I was hoping to be able to offer good news on the rotor situation at this point, but no dice. The engineers at SSL have done heroic work with it, and we’ll get it back tomorrow. It’s not clear that will be soon enough to keep us from slipping to last in the flight queue, though–we have to check it once it gets back.
Flying last would likely mean poorer science. The “turnaround” winds that allow balloons to hang in place over New Mexico only last a couple of weeks. We’d like to get a 36-hour flight to be able to observe the Crab Nebula twice, but flying after turnaround, we’d be fortunate to get 24 hours before the balloon flew towards major metropolitan airspaces and had to be cut down. The other major disadvantage to flying last is sticking around here for longer, and your correspondent is starting to miss the comforts of home rather severely.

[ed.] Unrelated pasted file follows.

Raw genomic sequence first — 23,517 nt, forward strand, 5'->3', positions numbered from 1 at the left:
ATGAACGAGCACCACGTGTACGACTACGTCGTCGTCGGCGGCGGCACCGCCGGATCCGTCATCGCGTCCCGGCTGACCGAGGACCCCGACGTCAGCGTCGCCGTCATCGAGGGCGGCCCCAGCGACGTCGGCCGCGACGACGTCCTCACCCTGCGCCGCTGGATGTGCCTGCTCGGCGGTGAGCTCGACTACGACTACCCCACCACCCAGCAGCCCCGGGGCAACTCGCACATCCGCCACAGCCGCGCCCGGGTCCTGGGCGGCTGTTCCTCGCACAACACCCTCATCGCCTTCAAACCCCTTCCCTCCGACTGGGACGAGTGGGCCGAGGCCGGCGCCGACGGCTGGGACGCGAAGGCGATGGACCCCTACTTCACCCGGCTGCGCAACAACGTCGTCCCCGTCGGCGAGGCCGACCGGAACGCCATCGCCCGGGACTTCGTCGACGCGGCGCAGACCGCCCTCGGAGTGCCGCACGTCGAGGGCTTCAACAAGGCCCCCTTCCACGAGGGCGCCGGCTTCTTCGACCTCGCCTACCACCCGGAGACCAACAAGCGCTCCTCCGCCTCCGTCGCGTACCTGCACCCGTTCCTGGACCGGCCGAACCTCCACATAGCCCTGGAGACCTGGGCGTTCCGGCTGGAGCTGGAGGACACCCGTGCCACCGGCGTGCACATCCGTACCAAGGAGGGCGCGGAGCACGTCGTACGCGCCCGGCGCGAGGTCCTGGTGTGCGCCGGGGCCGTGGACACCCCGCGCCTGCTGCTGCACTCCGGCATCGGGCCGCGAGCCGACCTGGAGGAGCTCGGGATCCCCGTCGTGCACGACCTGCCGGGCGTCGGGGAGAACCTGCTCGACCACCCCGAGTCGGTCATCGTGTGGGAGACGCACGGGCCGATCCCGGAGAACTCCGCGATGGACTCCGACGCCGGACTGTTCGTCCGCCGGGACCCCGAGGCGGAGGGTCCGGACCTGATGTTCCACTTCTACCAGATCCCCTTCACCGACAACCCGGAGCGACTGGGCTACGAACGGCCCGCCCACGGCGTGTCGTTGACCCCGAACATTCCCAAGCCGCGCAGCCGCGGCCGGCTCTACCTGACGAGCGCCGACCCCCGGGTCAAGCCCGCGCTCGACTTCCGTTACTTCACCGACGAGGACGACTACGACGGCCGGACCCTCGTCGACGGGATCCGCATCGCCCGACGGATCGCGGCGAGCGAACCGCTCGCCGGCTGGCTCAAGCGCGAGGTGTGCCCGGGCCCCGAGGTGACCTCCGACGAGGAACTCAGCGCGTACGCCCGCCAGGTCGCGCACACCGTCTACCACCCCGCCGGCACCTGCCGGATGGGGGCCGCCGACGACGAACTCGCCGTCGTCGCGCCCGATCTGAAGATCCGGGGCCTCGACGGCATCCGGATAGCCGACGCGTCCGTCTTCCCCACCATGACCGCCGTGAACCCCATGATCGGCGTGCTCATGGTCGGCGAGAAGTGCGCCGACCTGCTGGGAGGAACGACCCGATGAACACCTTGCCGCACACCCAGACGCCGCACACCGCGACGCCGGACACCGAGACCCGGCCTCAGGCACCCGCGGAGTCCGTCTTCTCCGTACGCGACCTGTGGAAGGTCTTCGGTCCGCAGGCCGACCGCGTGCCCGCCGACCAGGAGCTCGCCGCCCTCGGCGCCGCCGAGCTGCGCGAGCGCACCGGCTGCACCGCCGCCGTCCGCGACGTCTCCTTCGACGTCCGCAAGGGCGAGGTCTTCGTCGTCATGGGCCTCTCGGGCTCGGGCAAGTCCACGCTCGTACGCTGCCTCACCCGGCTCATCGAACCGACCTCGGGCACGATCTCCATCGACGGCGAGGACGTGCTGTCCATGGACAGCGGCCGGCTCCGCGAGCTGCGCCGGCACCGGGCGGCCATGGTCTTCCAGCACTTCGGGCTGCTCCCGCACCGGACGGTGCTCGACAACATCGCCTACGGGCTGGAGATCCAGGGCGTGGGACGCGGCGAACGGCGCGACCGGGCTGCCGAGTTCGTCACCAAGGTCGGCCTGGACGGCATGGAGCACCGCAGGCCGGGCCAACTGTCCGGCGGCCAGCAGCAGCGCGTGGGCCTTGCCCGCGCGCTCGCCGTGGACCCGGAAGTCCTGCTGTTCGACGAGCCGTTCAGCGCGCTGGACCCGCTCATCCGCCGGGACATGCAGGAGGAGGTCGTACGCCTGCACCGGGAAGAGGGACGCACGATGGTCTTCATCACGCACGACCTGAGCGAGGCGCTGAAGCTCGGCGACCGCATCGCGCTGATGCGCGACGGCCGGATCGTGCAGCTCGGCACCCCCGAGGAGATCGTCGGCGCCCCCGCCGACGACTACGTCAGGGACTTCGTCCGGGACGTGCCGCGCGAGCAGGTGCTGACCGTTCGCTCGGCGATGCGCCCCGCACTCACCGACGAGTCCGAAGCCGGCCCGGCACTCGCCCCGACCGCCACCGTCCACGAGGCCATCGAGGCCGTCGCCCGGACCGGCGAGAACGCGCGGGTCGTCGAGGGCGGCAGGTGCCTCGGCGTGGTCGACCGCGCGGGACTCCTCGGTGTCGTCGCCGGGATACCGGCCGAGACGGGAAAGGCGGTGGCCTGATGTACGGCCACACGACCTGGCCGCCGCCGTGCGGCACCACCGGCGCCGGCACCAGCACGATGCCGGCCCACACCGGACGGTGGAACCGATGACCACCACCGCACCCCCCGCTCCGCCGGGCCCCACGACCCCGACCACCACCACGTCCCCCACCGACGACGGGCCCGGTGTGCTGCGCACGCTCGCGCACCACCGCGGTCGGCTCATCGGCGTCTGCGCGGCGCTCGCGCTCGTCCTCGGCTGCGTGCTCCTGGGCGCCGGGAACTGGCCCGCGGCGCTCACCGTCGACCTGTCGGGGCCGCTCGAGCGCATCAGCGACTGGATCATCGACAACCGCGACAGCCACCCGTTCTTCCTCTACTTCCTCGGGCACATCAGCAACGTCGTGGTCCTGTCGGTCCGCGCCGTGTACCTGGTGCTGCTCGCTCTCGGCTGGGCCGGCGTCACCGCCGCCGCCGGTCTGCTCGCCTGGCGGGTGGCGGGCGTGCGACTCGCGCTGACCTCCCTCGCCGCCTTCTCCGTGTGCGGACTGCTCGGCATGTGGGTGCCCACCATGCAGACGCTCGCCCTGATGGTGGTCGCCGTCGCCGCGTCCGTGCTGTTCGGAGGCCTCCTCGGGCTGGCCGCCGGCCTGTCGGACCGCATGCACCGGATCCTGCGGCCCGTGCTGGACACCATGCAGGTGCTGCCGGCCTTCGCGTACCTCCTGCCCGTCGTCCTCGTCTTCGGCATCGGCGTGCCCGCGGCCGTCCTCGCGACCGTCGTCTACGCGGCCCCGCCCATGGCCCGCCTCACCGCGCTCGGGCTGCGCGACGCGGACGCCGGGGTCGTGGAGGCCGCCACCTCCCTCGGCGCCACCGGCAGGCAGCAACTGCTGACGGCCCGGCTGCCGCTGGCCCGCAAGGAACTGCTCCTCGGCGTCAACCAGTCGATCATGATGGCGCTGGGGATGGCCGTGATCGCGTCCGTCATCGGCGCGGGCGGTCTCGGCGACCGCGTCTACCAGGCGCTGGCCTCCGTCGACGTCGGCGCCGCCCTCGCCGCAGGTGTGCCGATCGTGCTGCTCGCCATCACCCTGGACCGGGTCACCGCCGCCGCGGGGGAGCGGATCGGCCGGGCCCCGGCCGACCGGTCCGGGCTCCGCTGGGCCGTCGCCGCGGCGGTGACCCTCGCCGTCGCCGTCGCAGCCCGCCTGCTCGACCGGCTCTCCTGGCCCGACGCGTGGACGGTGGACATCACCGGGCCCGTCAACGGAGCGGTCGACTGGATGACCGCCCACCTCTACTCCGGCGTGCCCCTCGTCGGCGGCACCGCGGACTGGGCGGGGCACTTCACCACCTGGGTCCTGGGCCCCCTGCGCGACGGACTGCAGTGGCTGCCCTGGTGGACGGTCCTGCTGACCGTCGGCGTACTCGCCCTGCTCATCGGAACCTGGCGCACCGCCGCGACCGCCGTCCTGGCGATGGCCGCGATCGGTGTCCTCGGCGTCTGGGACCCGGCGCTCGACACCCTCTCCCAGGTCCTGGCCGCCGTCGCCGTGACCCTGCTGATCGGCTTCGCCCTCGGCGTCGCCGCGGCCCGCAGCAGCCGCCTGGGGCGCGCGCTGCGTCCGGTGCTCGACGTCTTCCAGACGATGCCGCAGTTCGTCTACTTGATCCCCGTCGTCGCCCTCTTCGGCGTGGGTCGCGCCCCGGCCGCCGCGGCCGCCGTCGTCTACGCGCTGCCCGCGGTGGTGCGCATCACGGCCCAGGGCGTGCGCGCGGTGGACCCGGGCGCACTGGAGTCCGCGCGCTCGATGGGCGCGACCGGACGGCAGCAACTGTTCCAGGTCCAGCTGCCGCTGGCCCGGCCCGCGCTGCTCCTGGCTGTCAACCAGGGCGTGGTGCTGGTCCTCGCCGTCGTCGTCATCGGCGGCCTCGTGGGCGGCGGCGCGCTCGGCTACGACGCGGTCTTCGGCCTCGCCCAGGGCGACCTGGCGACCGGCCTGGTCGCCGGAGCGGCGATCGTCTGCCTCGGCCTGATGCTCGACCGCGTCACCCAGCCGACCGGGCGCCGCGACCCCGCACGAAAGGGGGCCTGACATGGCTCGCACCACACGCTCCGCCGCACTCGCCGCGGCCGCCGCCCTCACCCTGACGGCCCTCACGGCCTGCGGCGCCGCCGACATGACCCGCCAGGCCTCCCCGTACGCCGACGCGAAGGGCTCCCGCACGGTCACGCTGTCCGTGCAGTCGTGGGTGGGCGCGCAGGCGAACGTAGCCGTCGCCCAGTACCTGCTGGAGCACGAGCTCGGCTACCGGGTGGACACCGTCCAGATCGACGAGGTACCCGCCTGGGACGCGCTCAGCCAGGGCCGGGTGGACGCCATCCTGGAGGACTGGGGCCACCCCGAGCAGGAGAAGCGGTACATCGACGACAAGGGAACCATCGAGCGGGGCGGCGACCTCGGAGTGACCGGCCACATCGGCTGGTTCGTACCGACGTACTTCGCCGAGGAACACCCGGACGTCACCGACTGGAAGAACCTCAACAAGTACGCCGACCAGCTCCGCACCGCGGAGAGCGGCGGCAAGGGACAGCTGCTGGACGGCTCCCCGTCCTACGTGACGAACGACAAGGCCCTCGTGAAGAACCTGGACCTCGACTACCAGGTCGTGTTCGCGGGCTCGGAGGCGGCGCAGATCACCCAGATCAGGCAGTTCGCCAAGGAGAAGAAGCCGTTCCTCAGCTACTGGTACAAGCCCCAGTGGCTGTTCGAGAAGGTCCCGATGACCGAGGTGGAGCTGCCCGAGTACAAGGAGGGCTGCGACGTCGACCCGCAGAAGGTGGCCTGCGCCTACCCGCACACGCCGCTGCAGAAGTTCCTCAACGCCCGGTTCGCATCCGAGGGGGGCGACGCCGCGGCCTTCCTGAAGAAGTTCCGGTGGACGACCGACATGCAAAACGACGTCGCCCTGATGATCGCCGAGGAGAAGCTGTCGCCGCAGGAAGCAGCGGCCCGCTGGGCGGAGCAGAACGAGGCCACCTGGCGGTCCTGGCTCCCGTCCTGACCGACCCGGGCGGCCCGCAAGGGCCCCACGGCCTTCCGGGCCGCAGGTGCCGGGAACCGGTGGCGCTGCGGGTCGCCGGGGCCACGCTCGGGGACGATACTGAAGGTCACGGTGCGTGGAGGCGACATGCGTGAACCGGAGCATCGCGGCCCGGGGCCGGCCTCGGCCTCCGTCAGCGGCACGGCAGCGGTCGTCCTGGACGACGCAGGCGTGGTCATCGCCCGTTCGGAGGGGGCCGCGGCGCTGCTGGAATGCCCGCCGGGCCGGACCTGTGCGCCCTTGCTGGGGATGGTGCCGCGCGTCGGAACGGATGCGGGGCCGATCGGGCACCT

That said, on Tuesday we got to see our first balloon launch! The payload flying was CREST, which just wanted to have a short engineering flight and hence didn’t need turnaround winds. We got up at six am, checked the webcam, and went out to take a look.